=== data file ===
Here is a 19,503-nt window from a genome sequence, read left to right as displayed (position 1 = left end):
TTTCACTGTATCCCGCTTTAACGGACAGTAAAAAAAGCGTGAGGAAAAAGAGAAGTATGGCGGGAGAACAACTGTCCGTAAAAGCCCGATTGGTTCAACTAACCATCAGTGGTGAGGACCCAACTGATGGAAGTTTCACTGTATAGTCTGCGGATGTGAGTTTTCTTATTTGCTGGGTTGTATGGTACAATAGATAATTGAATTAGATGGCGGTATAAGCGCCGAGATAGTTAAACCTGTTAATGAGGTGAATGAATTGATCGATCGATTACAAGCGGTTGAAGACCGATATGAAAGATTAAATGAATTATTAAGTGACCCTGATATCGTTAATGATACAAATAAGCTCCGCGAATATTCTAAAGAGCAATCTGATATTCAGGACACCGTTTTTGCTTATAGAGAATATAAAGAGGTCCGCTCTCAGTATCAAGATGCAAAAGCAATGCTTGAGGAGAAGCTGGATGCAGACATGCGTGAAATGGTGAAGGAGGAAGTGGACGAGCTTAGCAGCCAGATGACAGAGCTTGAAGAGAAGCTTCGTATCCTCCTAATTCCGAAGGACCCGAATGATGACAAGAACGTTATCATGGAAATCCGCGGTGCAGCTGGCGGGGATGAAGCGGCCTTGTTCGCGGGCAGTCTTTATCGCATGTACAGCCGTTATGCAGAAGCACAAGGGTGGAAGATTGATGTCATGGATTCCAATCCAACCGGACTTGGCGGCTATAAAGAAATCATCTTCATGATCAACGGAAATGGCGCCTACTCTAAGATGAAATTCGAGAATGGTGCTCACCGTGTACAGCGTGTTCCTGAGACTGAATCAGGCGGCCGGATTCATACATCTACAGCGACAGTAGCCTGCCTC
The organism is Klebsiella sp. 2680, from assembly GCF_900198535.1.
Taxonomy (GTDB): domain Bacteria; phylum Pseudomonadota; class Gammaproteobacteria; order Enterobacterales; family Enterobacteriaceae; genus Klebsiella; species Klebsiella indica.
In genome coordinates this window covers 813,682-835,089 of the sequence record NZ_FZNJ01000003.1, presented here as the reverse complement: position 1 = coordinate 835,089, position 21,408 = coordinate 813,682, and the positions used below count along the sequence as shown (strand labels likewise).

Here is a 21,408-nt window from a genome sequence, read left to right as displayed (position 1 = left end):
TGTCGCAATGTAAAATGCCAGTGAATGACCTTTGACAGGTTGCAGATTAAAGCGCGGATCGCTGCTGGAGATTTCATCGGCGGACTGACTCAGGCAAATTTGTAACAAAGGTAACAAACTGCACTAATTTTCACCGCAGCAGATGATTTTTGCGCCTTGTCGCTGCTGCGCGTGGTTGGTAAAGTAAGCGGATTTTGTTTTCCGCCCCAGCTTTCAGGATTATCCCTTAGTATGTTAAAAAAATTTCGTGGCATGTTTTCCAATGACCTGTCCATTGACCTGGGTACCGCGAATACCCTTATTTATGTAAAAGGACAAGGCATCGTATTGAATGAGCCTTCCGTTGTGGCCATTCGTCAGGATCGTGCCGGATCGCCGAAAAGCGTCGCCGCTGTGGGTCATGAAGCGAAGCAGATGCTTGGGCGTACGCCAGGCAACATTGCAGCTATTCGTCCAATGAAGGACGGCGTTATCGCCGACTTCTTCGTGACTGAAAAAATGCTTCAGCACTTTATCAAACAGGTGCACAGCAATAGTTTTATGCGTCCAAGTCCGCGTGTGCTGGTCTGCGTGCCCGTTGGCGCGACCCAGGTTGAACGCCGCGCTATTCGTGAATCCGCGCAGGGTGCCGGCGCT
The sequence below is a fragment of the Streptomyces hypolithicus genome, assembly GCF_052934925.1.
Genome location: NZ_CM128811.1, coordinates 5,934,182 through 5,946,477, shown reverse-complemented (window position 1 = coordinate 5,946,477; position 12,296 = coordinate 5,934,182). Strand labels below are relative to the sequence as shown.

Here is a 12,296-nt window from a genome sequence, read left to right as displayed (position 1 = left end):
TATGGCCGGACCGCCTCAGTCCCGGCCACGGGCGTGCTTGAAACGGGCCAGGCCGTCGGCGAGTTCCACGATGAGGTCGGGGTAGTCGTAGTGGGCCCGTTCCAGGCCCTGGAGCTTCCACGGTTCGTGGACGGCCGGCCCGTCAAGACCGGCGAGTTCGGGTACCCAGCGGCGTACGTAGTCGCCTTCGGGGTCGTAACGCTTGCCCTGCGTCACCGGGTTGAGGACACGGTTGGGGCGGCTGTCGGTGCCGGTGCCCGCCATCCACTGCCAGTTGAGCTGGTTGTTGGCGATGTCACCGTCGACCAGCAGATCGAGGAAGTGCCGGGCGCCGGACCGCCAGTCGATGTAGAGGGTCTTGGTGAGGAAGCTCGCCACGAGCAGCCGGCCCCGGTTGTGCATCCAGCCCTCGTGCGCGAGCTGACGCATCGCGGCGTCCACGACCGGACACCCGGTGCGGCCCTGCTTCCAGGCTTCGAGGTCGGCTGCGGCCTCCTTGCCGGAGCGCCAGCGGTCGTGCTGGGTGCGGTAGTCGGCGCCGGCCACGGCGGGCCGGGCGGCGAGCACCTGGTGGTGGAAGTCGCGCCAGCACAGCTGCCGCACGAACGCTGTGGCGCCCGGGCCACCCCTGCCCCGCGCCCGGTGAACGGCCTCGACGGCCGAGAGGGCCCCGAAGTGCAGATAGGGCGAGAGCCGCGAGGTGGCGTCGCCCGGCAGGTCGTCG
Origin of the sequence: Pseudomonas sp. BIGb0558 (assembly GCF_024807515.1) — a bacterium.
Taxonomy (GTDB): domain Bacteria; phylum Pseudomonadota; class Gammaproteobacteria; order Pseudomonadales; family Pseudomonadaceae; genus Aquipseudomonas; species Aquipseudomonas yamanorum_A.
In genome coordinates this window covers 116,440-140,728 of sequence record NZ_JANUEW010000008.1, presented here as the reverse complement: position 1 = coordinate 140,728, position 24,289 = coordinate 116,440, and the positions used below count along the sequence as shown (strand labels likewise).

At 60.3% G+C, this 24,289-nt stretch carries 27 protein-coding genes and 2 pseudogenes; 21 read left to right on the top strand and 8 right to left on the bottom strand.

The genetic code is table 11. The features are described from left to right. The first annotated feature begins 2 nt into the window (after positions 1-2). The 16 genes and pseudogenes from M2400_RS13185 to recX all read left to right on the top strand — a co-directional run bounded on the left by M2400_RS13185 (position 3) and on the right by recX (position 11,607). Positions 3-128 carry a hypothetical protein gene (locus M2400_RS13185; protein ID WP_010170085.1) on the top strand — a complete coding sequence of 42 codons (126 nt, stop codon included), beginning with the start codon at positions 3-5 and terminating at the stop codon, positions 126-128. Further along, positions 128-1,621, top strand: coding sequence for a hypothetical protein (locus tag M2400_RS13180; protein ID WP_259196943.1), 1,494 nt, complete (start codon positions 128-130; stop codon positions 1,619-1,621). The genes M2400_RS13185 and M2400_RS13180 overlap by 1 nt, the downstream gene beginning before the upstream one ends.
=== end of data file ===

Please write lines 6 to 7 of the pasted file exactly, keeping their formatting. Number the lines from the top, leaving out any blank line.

Here is a 21,408-nt window from a genome sequence, read left to right as displayed (position 1 = left end):
TGTCGCAATGTAAAATGCCAGTGAATGACCTTTGACAGGTTGCAGATTAAAGCGCGGATCGCTGCTGGAGATTTCATCGGCGGACTGACTCAGGCAAATTTGTAACAAAGGTAACAAACTGCACTAATTTTCACCGCAGCAGATGATTTTTGCGCCTTGTCGCTGCTGCGCGTGGTTGGTAAAGTAAGCGGATTTTGTTTTCCGCCCCAGCTTTCAGGATTATCCCTTAGTATGTTAAAAAAATTTCGTGGCATGTTTTCCAATGACCTGTCCATTGACCTGGGTACCGCGAATACCCTTATTTATGTAAAAGGACAAGGCATCGTATTGAATGAGCCTTCCGTTGTGGCCATTCGTCAGGATCGTGCCGGATCGCCGAAAAGCGTCGCCGCTGTGGGTCATGAAGCGAAGCAGATGCTTGGGCGTACGCCAGGCAACATTGCAGCTATTCGTCCAATGAAGGACGGCGTTATCGCCGACTTCTTCGTGACTGAAAAAATGCTTCAGCACTTTATCAAACAGGTGCACAGCAATAGTTTTATGCGTCCAAGTCCGCGTGTGCTGGTCTGCGTGCCCGTTGGCGCGACCCAGGTTGAACGCCGCGCTATTCGTGAATCCGCGCAGGGTGCCGGCGCT